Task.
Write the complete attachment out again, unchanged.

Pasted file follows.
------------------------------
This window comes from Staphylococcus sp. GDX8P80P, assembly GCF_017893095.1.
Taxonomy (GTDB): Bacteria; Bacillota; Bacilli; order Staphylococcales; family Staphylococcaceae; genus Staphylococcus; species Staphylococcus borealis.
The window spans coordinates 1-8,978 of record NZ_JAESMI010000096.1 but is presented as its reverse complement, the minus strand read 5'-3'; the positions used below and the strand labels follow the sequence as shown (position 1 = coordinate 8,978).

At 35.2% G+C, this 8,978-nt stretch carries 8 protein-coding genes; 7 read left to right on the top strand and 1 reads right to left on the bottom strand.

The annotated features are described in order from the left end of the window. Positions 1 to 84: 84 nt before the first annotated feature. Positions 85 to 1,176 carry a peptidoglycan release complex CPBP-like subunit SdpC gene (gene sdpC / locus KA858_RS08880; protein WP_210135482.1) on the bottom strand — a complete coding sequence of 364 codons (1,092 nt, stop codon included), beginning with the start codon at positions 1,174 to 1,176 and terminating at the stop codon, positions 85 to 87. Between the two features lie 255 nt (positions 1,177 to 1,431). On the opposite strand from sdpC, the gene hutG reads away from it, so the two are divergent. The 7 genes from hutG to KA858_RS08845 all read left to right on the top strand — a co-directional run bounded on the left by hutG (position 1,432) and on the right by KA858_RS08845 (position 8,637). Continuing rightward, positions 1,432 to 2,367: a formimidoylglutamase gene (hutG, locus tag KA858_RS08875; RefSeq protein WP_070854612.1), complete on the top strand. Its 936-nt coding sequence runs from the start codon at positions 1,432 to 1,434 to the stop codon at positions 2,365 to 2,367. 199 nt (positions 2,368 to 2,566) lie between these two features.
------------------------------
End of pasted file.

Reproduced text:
This window comes from Staphylococcus sp. GDX8P80P, assembly GCF_017893095.1.
Taxonomy (GTDB): Bacteria; Bacillota; Bacilli; order Staphylococcales; family Staphylococcaceae; genus Staphylococcus; species Staphylococcus borealis.
The window spans coordinates 1-8,978 of record NZ_JAESMI010000096.1 but is presented as its reverse complement, the minus strand read 5'-3'; the positions used below and the strand labels follow the sequence as shown (position 1 = coordinate 8,978).

At 35.2% G+C, this 8,978-nt stretch carries 8 protein-coding genes; 7 read left to right on the top strand and 1 reads right to left on the bottom strand.

The annotated features are described in order from the left end of the window. Positions 1 to 84: 84 nt before the first annotated feature. Positions 85 to 1,176 carry a peptidoglycan release complex CPBP-like subunit SdpC gene (gene sdpC / locus KA858_RS08880; protein WP_210135482.1) on the bottom strand — a complete coding sequence of 364 codons (1,092 nt, stop codon included), beginning with the start codon at positions 1,174 to 1,176 and terminating at the stop codon, positions 85 to 87. Between the two features lie 255 nt (positions 1,177 to 1,431). On the opposite strand from sdpC, the gene hutG reads away from it, so the two are divergent. The 7 genes from hutG to KA858_RS08845 all read left to right on the top strand — a co-directional run bounded on the left by hutG (position 1,432) and on the right by KA858_RS08845 (position 8,637). Continuing rightward, positions 1,432 to 2,367: a formimidoylglutamase gene (hutG, locus tag KA858_RS08875; RefSeq protein WP_070854612.1), complete on the top strand. Its 936-nt coding sequence runs from the start codon at positions 1,432 to 1,434 to the stop codon at positions 2,365 to 2,367. 199 nt (positions 2,368 to 2,566) lie between these two features.